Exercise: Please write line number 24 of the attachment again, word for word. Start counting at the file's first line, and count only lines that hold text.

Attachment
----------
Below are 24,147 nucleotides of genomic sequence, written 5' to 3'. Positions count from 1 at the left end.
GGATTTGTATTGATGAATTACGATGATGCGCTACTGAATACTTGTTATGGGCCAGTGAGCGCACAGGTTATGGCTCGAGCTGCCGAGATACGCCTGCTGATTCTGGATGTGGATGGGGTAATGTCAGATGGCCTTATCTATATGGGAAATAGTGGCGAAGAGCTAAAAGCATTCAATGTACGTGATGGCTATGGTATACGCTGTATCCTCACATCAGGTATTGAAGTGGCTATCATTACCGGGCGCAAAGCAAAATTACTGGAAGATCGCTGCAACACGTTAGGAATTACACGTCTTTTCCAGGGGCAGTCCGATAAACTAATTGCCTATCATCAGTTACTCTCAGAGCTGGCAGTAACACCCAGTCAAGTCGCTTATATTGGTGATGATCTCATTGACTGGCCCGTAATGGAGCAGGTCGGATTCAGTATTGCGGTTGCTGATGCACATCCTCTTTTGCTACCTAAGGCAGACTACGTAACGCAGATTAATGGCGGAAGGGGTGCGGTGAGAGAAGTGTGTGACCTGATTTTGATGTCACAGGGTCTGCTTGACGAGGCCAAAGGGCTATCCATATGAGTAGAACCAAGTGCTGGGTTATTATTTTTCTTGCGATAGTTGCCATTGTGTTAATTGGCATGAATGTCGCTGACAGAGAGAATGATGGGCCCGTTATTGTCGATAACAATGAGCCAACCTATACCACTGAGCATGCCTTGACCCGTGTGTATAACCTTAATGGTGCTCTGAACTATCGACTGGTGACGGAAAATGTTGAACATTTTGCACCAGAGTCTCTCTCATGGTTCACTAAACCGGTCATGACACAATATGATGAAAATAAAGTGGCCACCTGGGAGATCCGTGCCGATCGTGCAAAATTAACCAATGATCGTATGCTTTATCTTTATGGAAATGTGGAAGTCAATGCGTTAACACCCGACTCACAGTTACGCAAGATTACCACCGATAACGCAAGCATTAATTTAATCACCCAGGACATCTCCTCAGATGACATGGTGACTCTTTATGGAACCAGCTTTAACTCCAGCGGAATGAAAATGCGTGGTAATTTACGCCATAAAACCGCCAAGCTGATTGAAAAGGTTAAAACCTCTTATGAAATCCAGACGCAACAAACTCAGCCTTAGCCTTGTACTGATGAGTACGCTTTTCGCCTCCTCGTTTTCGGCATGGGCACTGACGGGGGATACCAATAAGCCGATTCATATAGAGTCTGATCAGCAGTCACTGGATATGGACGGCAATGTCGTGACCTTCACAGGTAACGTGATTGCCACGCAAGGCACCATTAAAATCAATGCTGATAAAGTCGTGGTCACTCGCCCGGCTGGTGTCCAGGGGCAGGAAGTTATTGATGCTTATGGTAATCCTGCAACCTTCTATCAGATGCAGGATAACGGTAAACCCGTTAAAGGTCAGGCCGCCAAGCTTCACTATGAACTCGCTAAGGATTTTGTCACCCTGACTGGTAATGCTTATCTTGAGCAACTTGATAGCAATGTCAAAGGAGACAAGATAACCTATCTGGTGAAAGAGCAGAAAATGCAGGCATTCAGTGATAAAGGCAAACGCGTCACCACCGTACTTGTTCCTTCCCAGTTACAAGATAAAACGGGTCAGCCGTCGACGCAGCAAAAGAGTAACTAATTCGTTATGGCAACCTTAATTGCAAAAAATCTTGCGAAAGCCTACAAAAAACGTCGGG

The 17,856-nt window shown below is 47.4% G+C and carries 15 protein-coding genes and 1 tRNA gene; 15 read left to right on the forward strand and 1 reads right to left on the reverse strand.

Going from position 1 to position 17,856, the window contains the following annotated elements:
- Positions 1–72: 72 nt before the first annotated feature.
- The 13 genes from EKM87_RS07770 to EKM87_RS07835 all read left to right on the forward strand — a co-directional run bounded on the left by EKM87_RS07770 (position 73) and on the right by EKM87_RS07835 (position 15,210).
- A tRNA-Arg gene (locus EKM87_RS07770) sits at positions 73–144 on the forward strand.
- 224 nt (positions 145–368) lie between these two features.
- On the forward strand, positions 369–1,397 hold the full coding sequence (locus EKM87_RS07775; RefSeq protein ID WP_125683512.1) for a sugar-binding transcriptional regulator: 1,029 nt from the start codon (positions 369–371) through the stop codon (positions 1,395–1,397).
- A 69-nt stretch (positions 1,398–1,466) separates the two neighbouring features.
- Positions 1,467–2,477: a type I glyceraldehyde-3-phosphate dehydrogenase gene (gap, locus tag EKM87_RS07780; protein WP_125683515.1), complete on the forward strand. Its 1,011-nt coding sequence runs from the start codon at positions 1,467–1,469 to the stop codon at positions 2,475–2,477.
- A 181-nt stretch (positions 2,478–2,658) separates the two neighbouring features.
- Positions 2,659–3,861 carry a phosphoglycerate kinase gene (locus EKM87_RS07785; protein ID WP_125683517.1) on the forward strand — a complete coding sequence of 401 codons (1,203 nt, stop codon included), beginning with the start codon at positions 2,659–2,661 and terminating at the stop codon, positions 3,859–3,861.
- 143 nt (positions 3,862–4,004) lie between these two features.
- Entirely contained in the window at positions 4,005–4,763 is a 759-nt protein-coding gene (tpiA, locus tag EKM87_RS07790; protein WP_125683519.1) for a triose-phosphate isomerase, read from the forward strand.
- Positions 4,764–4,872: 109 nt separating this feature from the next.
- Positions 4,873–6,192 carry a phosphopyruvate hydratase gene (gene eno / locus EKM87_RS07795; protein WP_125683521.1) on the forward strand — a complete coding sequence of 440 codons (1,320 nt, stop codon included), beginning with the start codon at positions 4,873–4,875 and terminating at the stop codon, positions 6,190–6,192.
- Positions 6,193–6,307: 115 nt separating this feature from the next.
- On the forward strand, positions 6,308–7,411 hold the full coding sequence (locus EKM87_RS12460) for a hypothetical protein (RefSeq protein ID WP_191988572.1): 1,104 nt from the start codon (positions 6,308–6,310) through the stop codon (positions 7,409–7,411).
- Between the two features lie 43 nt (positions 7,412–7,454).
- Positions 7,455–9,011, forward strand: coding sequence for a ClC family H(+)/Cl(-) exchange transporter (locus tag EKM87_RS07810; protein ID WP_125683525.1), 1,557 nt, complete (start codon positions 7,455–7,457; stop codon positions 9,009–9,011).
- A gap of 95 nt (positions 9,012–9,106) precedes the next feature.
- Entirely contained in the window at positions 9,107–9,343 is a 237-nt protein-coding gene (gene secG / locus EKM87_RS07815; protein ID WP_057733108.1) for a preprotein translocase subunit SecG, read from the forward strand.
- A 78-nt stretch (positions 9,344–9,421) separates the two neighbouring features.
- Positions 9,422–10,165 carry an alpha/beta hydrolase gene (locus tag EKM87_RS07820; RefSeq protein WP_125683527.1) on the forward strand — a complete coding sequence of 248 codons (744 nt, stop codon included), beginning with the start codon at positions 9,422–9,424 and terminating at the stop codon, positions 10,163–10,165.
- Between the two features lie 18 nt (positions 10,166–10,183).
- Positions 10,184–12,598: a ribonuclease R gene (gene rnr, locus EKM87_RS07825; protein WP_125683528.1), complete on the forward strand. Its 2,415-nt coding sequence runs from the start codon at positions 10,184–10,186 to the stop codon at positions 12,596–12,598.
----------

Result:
- A 78-nt stretch (positions 9,344–9,421) separates the two neighbouring features.